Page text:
Re-Authoring Your Life Using Narrative Therapy

What's the story you would rather be telling yourself and living your life by?.

Narrative Therapy is a constructivist form of psychotherapy that was developed by Michael White from Australia, and David Epston from New Zealand. It is used throughout the world with children, families and adults.

The Narrative Therapy Approach

Narrative therapy is an approach to therapy that is empowering to the client. It emphasizes a collaboration between therapist and client and unlike many other forms of therapy, is nonpathologizing.

Much like in Solution Focused Therapy, clients are considered to be the experts of their own lives. 

Problems are viewed as separate from people. By objectifying problems that people experience, the narrative therapist can help clients get a distance from their problem and change how it is viewed. The skills, strengths and resources of a client are emphasized and utilized to manage problems in their lives.

Narrative therapists also take into consideration the full context of people's lives, which includes key factors such as race, social class, sexual orientation, among other dimensions of diversity.

Narrative Therapy Techniques

One major technique used in narrative therapy is known as "externalizing the problem." By separating a problem from a person, it becomes less threatening. If a child, for example, is struggling with depression, the therapist would not subscribe to the mentality that the child is depressed.

Rather, the therapist would help re-frame the situation in a way that empowers the child and views depression as a problem in his life. 

Especially with children, giving the problem a personality and an image can be very powerful. The therapist may ask the child to give the depression a name, and list the way it interferes with his life.

Having conversations which emphasize the separation and personification of a problem helps reestablish a healthier and more desired identity for the client. The child no longer considers himself as depressed, but as someone who has wrestled with the monster of depression and is learning to conquer it.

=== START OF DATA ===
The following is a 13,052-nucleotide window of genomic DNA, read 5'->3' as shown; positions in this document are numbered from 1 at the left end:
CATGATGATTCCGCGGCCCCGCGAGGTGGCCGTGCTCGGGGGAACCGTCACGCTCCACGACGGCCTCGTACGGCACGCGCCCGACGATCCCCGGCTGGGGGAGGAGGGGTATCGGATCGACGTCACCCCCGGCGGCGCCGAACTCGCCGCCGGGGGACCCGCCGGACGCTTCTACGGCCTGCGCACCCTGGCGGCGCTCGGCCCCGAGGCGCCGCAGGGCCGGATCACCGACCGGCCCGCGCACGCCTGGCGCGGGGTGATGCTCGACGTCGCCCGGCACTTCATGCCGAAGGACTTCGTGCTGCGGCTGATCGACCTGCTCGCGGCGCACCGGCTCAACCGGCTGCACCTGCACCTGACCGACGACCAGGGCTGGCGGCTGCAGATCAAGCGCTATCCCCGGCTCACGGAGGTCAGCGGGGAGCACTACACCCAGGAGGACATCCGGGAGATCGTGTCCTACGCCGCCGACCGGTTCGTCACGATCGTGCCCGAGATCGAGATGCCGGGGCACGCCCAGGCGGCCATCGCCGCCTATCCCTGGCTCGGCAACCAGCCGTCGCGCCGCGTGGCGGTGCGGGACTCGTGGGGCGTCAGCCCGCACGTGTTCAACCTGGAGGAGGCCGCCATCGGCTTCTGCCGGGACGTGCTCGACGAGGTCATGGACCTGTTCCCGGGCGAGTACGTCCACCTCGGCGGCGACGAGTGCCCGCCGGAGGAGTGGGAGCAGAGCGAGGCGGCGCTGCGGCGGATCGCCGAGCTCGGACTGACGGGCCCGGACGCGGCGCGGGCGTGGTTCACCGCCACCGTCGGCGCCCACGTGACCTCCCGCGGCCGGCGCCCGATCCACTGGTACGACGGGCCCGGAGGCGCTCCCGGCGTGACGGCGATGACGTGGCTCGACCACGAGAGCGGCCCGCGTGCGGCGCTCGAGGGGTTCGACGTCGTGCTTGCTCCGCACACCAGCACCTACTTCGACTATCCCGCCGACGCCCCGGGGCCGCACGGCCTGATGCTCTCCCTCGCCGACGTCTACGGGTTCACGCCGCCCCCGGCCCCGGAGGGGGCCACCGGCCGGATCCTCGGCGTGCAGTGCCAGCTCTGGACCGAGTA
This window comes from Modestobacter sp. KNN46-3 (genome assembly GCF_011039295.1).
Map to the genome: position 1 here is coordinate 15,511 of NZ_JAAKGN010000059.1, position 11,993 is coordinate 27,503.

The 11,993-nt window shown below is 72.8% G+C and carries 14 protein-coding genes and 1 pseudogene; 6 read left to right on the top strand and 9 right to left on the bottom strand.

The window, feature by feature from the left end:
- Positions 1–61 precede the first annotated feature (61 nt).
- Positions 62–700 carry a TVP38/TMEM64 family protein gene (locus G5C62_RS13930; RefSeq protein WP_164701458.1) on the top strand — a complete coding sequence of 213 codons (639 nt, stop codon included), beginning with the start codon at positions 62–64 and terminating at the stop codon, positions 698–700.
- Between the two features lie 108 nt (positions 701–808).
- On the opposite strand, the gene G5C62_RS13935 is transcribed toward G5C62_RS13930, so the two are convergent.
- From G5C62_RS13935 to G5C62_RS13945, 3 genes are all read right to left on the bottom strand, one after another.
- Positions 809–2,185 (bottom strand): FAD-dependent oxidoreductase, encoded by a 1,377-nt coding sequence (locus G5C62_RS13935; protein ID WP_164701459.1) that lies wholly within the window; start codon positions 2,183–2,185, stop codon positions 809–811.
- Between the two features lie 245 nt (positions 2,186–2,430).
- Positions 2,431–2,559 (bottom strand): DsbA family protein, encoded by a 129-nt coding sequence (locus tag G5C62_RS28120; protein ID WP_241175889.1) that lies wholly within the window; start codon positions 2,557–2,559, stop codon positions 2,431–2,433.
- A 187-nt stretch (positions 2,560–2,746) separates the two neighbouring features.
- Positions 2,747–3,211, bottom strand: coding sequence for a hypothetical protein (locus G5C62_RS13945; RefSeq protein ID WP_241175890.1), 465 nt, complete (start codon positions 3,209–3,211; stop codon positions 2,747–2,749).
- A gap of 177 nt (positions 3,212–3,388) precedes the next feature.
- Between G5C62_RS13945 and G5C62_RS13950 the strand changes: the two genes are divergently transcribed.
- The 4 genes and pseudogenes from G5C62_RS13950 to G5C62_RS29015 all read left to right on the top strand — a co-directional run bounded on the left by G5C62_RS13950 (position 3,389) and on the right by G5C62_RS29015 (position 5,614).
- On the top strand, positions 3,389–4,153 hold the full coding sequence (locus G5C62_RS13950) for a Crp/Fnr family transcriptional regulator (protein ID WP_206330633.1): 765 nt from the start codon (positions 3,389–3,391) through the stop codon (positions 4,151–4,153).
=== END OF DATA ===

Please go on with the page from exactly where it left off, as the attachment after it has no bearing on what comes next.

Narrative therapy concerns itself with the stories of people's lives. By telling one's story, and looking closely at it with a trusted therapist, the client is empowered to create the space for new stories collaboratively with the therapist. The therapist can help the client identify any "preferred" stories that might exist, which gives clients the opportunity to truly re-author their lives. The therapist also listens for clues that demonstrate alternative stories might exist in the client's life, apart from whatever problem-saturated story has been told and re-told.

How can you re-author your life using the principles of narrative therapy

One way you can start to re-author your life using narrative therapy is by changing your perspective on whatever problems you are facing.

Start with one of your problems and practice externalizing it. Always remember that you are not the problem in your life, but the problem is. Take a step back from it and you will be in a better place to handle it.

Couples who are experiencing relationship problems can do this too. The highly effective form of couples therapy, Emotionally Focused Therapy, utilizes the narrative approach of externalizing the problem, which is often a destructive negative pattern that has emerged between two partners. When they can step back from the negative pattern and view the pattern as the problem, as opposed to each other, they are in a better place to do the work of the couples therapy.

Because we can all get in our own way from time to time, it can often be difficult to see outside of ourselves and our stories. Speaking with a skilled narrative therapist can be extremely beneficial in helping you not only externalize whatever problems you are facing, but live a preferred story and re-author your life to reflect your more desired reality.

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